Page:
In 1999, UCLA professor John Miao pioneered a technique called coherent diffractive imaging, or CDI, which allows scientists to re-create the 3D structure of noncrystalline samples or nanocrystals. The achievement was extremely significant because although X-ray crystallography had long allowed scientists to determine the atomic structure of a wide variety of molecules, including DNA, it does not work for noncrystalline materials used in a variety of disciplines, including physics, chemistry, materials science, nanoscience, geology and biology.
An article by Miao and his colleagues in the latest issue of Science reviews and analyzes the rapid development of brilliant X-ray sources that scientists worldwide have used for a broad range of applications of his invention in physical and biological sciences.
CDI now is being used in a wider array of applications than Miao had imagined it would be — and the technique has become ever more important to scientists exploring the borders of observable nanoscience.
Miao, a professor of physics and astronomy, found that by illuminating a noncrystalline sample with a brilliant laserlike, or coherent, X-ray, he could use a lensless detector to record the pattern, or diffraction, of the scattering X-rays. He then recreated the 3D structure of the sample by developing advanced phase retrieval algorithms applied to the diffraction pattern, which is why his technique is sometimes referred to as lensless imaging.
CDI transformed the conventional view of microscopy by replacing the physical lens with a computational algorithm. By avoiding the use of lenses, CDI can obtain images of nanoscale objects with high resolution and high contrast. It also has advantages over other imaging techniques such as electron microscopy because it can be used to image thick samples in three dimensions.
This powerful imaging technique is now expected to profoundly expand our understanding of a wide range of dynamic phenomena in physics, chemistry and microelectronics; for example, phase transitions, when substances change quickly from one state to another.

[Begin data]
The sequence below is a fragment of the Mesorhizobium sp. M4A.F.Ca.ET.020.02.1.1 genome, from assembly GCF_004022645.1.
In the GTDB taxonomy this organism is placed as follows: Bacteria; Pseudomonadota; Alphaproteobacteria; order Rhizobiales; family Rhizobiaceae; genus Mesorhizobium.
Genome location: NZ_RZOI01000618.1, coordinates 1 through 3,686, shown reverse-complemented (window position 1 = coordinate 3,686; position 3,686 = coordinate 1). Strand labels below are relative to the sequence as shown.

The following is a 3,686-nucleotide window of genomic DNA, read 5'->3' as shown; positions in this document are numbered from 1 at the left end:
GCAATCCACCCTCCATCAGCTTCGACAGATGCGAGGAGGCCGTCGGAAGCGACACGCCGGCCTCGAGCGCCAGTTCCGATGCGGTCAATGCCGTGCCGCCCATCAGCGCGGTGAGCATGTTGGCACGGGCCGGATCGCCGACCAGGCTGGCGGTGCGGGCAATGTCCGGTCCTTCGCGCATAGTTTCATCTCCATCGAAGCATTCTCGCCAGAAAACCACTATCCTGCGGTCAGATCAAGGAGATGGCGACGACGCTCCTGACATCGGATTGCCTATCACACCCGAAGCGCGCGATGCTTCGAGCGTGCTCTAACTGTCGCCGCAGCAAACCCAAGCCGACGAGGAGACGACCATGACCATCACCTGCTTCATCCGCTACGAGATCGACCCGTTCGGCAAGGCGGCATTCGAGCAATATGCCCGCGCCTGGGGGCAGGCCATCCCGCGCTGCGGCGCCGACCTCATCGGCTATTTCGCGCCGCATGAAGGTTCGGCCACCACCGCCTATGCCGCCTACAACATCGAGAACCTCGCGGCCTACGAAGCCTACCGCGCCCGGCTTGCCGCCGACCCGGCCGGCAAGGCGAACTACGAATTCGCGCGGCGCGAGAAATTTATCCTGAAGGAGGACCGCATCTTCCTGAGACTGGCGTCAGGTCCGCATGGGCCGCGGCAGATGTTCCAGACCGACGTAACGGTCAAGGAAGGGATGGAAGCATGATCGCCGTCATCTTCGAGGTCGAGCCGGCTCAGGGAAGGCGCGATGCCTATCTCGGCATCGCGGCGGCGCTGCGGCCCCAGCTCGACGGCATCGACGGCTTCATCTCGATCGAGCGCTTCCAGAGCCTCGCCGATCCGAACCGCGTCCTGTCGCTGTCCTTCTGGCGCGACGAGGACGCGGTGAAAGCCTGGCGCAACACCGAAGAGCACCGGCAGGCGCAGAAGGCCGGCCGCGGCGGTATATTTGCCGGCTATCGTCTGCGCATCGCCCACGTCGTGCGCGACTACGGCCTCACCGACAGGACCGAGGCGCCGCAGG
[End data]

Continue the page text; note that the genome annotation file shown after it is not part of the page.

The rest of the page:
CDI is ideal for quantitative 3D characterization of nanoscale materials for several reasons. X-rays have a larger penetration depth than electrons, so samples in an electron microscope are destroyed by the powerful electron beam of the microscope as they are imaged, but CDI’s X-rays can often avoid sample destruction. CDI also enables nanoscale chemical, elemental, and magnetic 3D mapping of complex matter.
In materials science, CDI was used to determine the first 3D deformation field and full strain tensor inside individual nanocrystals with nanoscale resolution, a key to understanding and managing strain, which is fundamental to designing and implementing nanomaterials such as those used in high-speed electronics. CDI also made possible the first 3D imaging of mineral crystals inside bones at the nanometer scale, giving a much greater understanding of the molecular structure of bone.
In lithium ion batteries, when the electrode material stores electrical charge, the material undergoes phase transition that reduces the battery’s life. With CDI, scientists can better understand how lithium ion batteries can be made to store more energy and last longer without cracking. The article’s other authors are Tetsuya Ishikawa of the RIKEN Spring-8 Center in Japan, Ian Robinson of University College London, and Margaret Murnane of University of Colorado, Boulder.